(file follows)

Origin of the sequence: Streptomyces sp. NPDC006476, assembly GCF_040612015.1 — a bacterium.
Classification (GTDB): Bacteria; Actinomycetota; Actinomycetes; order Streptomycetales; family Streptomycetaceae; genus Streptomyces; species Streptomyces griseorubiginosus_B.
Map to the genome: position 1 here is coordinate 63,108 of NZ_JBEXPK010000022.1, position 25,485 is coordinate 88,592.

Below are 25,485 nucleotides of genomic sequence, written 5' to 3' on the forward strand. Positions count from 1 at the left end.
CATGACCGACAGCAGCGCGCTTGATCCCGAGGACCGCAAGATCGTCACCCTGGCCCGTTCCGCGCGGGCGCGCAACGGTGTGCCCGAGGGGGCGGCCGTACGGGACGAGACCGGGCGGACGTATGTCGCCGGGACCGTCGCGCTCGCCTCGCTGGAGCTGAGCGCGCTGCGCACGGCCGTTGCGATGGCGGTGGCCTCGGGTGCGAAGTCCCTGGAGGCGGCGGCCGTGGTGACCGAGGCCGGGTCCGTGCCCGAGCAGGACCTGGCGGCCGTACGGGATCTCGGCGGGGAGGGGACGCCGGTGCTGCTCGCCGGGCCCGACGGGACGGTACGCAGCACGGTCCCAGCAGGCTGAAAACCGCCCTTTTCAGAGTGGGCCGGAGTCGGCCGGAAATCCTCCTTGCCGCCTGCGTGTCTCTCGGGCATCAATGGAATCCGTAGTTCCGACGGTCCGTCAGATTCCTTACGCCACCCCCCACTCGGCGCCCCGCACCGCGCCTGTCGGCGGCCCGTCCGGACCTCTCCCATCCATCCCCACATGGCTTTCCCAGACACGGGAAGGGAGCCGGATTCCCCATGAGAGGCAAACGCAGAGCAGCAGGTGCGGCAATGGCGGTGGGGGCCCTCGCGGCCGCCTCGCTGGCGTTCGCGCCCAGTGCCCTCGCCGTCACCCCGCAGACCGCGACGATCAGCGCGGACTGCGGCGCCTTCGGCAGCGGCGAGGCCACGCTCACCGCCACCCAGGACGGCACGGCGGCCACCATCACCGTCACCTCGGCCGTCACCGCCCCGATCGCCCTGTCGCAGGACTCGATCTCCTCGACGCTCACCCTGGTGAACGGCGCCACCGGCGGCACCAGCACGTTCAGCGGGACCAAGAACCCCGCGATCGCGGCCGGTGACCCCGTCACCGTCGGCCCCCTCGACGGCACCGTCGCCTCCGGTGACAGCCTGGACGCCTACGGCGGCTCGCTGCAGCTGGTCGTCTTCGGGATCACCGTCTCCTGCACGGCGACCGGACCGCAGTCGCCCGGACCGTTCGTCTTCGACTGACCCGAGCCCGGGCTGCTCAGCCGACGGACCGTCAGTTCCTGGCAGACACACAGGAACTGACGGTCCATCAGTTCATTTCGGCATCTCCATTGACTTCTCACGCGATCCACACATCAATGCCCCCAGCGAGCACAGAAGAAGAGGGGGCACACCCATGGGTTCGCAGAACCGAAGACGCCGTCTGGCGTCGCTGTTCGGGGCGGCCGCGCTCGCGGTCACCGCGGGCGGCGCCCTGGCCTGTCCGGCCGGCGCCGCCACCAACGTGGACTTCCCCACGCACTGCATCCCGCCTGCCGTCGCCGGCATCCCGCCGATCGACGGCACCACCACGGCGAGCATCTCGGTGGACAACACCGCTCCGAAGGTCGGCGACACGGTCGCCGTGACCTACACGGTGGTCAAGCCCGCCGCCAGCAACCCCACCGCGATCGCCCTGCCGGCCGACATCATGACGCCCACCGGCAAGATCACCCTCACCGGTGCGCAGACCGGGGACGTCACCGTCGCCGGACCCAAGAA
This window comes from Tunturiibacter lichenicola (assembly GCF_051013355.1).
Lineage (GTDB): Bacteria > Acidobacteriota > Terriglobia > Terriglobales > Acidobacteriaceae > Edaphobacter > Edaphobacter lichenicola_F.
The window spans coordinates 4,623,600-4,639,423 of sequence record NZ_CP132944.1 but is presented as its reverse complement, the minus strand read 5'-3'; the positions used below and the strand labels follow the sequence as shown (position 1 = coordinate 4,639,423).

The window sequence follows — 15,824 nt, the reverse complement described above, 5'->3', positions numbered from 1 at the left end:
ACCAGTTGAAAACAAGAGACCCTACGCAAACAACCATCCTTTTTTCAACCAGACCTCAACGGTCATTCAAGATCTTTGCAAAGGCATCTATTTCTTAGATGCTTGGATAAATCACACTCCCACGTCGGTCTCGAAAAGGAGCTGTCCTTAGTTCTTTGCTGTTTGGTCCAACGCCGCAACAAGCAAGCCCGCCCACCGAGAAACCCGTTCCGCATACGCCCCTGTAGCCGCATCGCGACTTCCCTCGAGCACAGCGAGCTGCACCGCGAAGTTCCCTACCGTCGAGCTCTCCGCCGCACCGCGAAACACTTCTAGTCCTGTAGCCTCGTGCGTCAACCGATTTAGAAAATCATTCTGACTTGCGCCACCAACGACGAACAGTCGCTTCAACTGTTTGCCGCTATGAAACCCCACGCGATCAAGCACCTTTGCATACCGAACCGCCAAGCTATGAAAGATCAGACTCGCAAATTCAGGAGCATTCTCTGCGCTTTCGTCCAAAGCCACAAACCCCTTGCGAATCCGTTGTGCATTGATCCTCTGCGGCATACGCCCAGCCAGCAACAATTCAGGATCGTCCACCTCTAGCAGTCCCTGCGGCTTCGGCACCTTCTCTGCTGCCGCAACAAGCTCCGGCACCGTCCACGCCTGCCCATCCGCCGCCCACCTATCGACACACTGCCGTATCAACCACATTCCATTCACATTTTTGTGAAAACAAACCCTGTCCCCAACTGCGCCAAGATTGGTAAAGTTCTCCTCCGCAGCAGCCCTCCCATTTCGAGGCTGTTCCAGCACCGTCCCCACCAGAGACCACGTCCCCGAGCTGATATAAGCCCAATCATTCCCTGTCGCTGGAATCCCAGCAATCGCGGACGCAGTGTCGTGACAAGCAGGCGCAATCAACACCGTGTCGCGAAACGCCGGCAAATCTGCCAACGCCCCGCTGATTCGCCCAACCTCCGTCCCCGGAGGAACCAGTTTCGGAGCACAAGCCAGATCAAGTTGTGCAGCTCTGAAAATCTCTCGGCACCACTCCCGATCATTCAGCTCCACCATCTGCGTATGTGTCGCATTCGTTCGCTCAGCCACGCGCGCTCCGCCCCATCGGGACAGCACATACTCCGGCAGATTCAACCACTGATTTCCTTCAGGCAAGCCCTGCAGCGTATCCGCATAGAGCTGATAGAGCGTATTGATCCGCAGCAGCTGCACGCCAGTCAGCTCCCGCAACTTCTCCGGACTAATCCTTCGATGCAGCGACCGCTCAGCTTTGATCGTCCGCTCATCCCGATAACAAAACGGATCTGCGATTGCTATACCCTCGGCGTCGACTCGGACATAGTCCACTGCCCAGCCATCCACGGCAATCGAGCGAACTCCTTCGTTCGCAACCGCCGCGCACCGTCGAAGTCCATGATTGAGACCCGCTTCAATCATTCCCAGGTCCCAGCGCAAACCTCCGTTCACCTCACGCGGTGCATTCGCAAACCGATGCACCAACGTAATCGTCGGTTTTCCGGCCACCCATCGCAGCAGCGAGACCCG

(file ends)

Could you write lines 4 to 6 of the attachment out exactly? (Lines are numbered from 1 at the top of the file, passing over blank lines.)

Below are 25,485 nucleotides of genomic sequence, written 5' to 3' on the forward strand. Positions count from 1 at the left end.
CATGACCGACAGCAGCGCGCTTGATCCCGAGGACCGCAAGATCGTCACCCTGGCCCGTTCCGCGCGGGCGCGCAACGGTGTGCCCGAGGGGGCGGCCGTACGGGACGAGACCGGGCGGACGTATGTCGCCGGGACCGTCGCGCTCGCCTCGCTGGAGCTGAGCGCGCTGCGCACGGCCGTTGCGATGGCGGTGGCCTCGGGTGCGAAGTCCCTGGAGGCGGCGGCCGTGGTGACCGAGGCCGGGTCCGTGCCCGAGCAGGACCTGGCGGCCGTACGGGATCTCGGCGGGGAGGGGACGCCGGTGCTGCTCGCCGGGCCCGACGGGACGGTACGCAGCACGGTCCCAGCAGGCTGAAAACCGCCCTTTTCAGAGTGGGCCGGAGTCGGCCGGAAATCCTCCTTGCCGCCTGCGTGTCTCTCGGGCATCAATGGAATCCGTAGTTCCGACGGTCCGTCAGATTCCTTACGCCACCCCCCACTCGGCGCCCCGCACCGCGCCTGTCGGCGGCCCGTCCGGACCTCTCCCATCCATCCCCACATGGCTTTCCCAGACACGGGAAGGGAGCCGGATTCCCCATGAGAGGCAAACGCAGAGCAGCAGGTGCGGCAATGGCGGTGGGGGCCCTCGCGGCCGCCTCGCTGGCGTTCGCGCCCAGTGCCCTCGCCGTCACCCCGCAGACCGCGACGATCAGCGCGGACTGCGGCGCCTTCGGCAGCGGCGAGGCCACGCTCACCGCCACCCAGGACGGCACGGCGGCCACCATCACCGTCACCTCGGCCGTCACCGCCCCGATCGCCCTGTCGCAGGACTCGATCTCCTCGACGCTCACCCTGGTGAACGGCGCCACCGGCGGCACCAGCACGTTCAGCGGGACCAAGAACCCCGCGATCGCGGCCGGTGACCCCGTCACCGTCGGCCCCCTCGACGGCACCGTCGCCTCCGGTGACAGCCTGGACGCCTACGGCGGCTCGCTGCAGCTGGTCGTCTTCGGGATCACCGTCTCCTGCACGGCGACCGGACCGCAGTCGCCCGGACCGTTCGTCTTCGACTGACCCGAGCCCGGGCTGCTCAGCCGACGGACCGTCAGTTCCTGGCAGACACACAGGAACTGACGGTCCATCAGTTCATTTCGGCATCTCCATTGACTTCTCACGCGATCCACACATCAATGCCCCCAGCGAGCACAGAAGAAGAGGGGGCACACCCATGGGTTCGCAGAACCGAAGACGCCGTCTGGCGTCGCTGTTCGGGGCGGCCGCGCTCGCGGTCACCGCGGGCGGCGCCCTGGCCTGTCCGGCCGGCGCCGCCACCAACGTGGACTTCCCCACGCACTGCATCCCGCCTGCCGTCGCCGGCATCCCGCCGATCGACGGCACCACCACGGCGAGCATCTCGGTGGACAACACCGCTCCGAAGGTCGGCGACACGGTCGCCGTGACCTACACGGTGGTCAAGCCCGCCGCCAGCAACCCCACCGCGATCGCCCTGCCGGCCGACATCATGACGCCCACCGGCAAGATCACCCTCACCGGTGCGCAGACCGGGGACGTCACCGTCGCCGGACCCAAGAA
This window comes from Tunturiibacter lichenicola (assembly GCF_051013355.1).